> > one is tracked on the page level and the other on the slab level, and
> > we started accounting one before the other.
> > 
> > IMO that's an implementation detail and a historical artifact that
> > should not be exposed to the user. And that's the thing I hate about
> > the current opt-out knob.

You carefully skipped over this part. We can ignore it for socket
memory but it's something we need to figure out when it comes to slab
accounting and tracking.

> > > > I don't think there is a compelling case for an elaborate interface
> > > > to make individual memory consumers configurable inside the memory
> > > > controller.
> > > 
> > > I do not think we need an elaborate interface. We just want to have
> > > a global boot time knob to overwrite the default behavior. This is
> > > few lines of code and it should give the sufficient flexibility.
> > 
> > Okay, then let's add this for the socket memory to start with. I'll
> > have to think more about how to distinguish the slab-based consumers.
> > Or maybe you have an idea.
> 
> Isn't that as simple as enabling the jump label during the
> initialization depending on the knob value? All the charging paths
> should be disabled by default already.

You missed my point. It's not about the implementation, it's about how
we present these choices to the user.

Having page cache accounting built in while presenting dentry+inode
cache as a configurable extension is completely random and doesn't
make sense. They are both first class memory consumers. They're not
separate categories. One isn't more "core" than the other.

> > For now, something like this as a boot commandline?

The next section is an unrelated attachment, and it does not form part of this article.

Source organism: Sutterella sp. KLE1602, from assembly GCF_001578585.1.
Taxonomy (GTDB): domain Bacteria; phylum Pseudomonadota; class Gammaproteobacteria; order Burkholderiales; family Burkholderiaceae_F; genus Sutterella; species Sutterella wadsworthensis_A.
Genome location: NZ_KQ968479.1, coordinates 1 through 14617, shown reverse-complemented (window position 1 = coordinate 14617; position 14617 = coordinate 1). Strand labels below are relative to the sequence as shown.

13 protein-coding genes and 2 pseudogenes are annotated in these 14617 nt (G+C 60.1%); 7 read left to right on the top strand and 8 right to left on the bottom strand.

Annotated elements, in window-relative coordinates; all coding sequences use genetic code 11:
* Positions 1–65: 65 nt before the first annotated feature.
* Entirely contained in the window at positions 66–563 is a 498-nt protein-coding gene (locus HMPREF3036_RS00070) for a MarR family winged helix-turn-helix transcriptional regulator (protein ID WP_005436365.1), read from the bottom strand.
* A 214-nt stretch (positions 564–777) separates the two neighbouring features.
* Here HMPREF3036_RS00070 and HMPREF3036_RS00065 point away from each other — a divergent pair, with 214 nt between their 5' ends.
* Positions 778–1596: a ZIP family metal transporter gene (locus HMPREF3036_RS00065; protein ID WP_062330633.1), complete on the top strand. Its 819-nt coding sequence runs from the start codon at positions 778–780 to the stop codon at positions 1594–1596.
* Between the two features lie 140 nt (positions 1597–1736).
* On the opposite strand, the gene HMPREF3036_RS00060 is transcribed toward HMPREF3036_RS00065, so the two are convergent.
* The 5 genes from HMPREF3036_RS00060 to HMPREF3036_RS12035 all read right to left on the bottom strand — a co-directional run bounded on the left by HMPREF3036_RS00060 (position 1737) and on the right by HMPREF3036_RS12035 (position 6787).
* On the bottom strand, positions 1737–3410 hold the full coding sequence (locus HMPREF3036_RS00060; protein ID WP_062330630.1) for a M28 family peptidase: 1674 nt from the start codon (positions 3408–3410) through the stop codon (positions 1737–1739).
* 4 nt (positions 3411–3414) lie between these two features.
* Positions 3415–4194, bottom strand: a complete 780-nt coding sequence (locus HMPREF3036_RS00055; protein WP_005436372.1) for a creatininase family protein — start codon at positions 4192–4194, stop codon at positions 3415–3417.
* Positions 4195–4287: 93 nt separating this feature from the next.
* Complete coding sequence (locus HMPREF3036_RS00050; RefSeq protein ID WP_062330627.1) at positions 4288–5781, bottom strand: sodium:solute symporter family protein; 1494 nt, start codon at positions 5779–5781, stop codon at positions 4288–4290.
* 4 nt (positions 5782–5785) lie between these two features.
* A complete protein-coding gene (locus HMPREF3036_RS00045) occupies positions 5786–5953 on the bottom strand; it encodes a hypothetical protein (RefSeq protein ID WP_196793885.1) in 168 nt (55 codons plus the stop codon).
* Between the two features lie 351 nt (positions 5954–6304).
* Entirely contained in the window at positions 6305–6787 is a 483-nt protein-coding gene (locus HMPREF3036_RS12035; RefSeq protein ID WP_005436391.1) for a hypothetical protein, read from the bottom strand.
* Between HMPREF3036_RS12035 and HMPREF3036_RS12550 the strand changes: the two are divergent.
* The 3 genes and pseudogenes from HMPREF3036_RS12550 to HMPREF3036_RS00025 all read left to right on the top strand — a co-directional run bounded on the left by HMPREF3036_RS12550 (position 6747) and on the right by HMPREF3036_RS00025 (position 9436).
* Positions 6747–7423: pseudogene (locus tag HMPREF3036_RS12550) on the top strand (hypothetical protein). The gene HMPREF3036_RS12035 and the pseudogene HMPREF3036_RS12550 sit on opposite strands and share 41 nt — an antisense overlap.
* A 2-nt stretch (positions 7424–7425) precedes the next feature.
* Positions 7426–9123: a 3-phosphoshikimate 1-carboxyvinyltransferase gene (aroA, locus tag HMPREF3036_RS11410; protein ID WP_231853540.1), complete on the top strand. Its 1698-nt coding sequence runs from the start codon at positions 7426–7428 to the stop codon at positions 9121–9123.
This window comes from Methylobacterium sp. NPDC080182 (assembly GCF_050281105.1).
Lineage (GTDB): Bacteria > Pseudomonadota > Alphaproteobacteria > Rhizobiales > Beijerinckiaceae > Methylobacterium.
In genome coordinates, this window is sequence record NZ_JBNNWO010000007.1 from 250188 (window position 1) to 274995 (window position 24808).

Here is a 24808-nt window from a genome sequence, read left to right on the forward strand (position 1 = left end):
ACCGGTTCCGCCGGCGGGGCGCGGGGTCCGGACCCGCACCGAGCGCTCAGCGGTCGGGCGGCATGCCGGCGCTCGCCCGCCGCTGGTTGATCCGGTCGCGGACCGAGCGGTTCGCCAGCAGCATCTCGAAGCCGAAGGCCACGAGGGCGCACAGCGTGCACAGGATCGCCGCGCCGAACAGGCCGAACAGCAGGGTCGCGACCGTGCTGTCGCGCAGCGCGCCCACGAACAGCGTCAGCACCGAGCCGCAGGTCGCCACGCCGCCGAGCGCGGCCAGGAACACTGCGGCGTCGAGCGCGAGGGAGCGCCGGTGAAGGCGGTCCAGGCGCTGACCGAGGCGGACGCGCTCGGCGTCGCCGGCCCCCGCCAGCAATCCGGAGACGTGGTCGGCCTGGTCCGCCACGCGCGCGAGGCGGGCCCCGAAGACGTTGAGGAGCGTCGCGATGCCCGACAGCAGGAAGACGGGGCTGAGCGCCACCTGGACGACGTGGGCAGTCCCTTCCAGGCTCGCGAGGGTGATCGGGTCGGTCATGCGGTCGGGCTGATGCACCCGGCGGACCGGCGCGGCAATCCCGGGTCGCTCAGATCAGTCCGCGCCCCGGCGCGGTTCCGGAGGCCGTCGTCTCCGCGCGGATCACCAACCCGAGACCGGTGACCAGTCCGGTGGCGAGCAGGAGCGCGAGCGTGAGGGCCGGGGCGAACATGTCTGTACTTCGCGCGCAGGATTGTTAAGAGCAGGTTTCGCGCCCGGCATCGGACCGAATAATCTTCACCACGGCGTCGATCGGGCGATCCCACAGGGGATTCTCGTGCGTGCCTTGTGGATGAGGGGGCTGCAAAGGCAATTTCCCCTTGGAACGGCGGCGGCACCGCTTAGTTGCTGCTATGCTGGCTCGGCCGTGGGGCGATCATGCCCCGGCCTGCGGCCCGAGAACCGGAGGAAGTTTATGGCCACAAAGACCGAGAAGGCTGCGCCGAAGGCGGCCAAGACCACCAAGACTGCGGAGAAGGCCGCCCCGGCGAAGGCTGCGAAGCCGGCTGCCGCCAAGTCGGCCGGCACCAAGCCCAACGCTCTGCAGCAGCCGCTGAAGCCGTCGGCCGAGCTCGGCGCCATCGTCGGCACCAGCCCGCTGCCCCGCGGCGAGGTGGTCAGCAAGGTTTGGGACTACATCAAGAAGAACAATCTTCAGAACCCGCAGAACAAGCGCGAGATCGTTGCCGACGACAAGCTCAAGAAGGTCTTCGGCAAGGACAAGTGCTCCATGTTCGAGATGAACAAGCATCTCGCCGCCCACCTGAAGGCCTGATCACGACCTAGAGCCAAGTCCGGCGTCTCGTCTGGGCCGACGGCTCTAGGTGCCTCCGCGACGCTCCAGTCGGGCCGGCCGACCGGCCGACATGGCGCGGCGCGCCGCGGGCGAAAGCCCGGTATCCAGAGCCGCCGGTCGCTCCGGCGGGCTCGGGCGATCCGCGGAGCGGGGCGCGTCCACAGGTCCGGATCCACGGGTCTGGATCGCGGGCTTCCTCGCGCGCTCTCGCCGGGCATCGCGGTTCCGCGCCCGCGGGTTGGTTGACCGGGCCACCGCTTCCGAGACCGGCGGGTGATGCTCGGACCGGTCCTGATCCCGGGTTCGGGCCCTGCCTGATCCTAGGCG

> > 
> > cgroup.memory=nosocket
> 
> That would work for me.

Okay, then I'll go that route for the socket stuff.

Dave is that cool with you?

^ permalink raw reply	[flat|nested] 150+ messages in thread

* Re: [PATCH 5/8] mm: memcontrol: account socket memory on unified hierarchy
@ 2015-10-27 16:42                 ` Johannes Weiner
  0 siblings, 0 replies; 150+ messages in thread
From: Johannes Weiner @ 2015-10-27 16:42 UTC (permalink / raw)
  To: Michal Hocko
  Cc: David Miller, akpm, vdavydov, tj, netdev, linux-mm, cgroups,
	linux-kernel

On Tue, Oct 27, 2015 at 05:15:54PM +0100, Michal Hocko wrote:
> On Tue 27-10-15 11:41:38, Johannes Weiner wrote:
> > On Tue, Oct 27, 2015 at 01:26:47PM +0100, Michal Hocko wrote:
> > > On Mon 26-10-15 12:56:19, Johannes Weiner wrote:
> > > [...]
> > > > Now you could argue that there might exist specialized workloads that
> > > > need to account anonymous pages and page cache, but not socket memory
> > > > buffers.
> > > 
> > > Exactly, and there are loads doing this. Memcg groups are also created to
> > > limit anon/page cache consumers to not affect the others running on
> > > the system (basically in the root memcg context from memcg POV) which
> > > don't care about tracking and they definitely do not want to pay for an
> > > additional overhead. We should definitely be able to offer a global
> > > disable knob for them. The same applies to kmem accounting in general.
> > 
> > I don't see how you make such a clear distinction between, say, page